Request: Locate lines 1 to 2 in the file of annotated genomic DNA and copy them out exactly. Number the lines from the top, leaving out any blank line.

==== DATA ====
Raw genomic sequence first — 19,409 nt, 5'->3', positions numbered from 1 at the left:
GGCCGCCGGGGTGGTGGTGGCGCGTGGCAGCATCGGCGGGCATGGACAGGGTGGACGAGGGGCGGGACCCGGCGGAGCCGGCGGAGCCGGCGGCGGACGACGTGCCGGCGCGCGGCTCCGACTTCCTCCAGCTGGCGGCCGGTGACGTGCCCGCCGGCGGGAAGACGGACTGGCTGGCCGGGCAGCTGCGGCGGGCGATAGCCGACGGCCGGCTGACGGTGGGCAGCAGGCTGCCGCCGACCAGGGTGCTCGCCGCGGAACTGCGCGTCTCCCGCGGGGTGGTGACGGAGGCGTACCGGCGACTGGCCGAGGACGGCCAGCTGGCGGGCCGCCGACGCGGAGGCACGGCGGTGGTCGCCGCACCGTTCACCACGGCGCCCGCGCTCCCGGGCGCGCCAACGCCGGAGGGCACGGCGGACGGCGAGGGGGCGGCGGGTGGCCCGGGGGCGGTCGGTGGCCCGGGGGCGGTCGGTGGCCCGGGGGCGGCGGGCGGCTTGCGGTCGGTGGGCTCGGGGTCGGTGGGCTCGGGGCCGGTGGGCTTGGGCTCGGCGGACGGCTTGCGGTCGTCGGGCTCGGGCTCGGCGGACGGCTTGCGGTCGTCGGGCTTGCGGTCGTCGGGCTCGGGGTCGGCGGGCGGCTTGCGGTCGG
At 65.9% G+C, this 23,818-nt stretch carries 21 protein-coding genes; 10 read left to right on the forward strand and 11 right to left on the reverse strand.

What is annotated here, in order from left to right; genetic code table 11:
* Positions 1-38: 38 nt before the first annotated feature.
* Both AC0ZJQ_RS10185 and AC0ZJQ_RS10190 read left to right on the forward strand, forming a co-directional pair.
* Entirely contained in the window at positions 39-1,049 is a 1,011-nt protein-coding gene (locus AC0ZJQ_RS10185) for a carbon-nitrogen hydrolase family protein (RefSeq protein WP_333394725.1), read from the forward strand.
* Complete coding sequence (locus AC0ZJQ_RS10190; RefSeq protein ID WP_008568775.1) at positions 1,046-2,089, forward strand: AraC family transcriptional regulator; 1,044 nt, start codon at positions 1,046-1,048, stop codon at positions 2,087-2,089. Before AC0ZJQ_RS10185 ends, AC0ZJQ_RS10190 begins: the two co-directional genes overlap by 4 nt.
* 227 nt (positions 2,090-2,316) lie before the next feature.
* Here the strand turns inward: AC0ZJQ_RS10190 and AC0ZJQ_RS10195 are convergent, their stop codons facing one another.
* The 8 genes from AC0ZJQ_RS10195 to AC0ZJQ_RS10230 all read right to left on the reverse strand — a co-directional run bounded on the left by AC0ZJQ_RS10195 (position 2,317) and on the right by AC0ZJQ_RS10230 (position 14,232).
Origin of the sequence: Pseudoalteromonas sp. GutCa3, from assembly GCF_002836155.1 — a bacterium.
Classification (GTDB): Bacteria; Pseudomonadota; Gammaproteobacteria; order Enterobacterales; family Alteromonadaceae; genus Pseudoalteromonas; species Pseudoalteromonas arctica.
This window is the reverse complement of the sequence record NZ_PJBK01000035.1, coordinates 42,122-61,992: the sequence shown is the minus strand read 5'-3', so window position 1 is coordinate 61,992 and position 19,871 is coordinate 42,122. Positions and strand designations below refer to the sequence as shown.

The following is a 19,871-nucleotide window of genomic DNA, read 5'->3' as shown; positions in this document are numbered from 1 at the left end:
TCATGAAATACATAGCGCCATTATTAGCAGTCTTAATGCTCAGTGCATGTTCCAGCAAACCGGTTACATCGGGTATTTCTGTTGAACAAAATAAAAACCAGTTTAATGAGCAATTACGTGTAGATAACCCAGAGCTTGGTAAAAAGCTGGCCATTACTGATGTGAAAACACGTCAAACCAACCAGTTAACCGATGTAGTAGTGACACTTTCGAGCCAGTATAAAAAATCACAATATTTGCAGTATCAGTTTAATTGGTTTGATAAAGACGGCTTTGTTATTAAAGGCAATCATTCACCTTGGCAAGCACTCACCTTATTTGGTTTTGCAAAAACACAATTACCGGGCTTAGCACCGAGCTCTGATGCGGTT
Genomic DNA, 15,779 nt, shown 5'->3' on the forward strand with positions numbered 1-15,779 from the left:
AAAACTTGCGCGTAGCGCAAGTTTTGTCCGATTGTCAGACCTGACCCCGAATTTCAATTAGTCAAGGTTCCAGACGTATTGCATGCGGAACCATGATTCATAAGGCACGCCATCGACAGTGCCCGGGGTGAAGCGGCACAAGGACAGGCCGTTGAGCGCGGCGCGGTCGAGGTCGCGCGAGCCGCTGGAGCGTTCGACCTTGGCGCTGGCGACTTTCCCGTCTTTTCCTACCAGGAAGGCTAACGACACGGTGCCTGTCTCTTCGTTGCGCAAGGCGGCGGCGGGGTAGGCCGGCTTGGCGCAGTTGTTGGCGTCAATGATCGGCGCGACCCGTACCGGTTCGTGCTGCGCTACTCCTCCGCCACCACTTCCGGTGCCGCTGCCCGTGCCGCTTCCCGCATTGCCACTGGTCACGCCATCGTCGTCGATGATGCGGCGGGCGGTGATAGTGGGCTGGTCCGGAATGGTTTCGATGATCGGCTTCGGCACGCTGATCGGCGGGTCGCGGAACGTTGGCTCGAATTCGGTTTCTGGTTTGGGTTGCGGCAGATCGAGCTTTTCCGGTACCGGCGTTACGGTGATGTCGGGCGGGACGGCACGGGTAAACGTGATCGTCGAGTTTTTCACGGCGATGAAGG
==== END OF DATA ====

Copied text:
Raw genomic sequence first — 19,409 nt, 5'->3', positions numbered from 1 at the left:
GGCCGCCGGGGTGGTGGTGGCGCGTGGCAGCATCGGCGGGCATGGACAGGGTGGACGAGGGGCGGGACCCGGCGGAGCCGGCGGAGCCGGCGGCGGACGACGTGCCGGCGCGCGGCTCCGACTTCCTCCAGCTGGCGGCCGGTGACGTGCCCGCCGGCGGGAAGACGGACTGGCTGGCCGGGCAGCTGCGGCGGGCGATAGCCGACGGCCGGCTGACGGTGGGCAGCAGGCTGCCGCCGACCAGGGTGCTCGCCGCGGAACTGCGCGTCTCCCGCGGGGTGGTGACGGAGGCGTACCGGCGACTGGCCGAGGACGGCCAGCTGGCGGGCCGCCGACGCGGAGGCACGGCGGTGGTCGCCGCACCGTTCACCACGGCGCCCGCGCTCCCGGGCGCGCCAACGCCGGAGGGCACGGCGGACGGCGAGGGGGCGGCGGGTGGCCCGGGGGCGGTCGGTGGCCCGGGGGCGGTCGGTGGCCCGGGGGCGGCGGGCGGCTTGCGGTCGGTGGGCTCGGGGTCGGTGGGCTCGGGGCCGGTGGGCTTGGGCTCGGCGGACGGCTTGCGGTCGTCGGGCTCGGGCTCGGCGGACGGCTTGCGGTCGTCGGGCTTGCGGTCGTCGGGCTCGGGGTCGGCGGGCGGCTTGCGGTCGG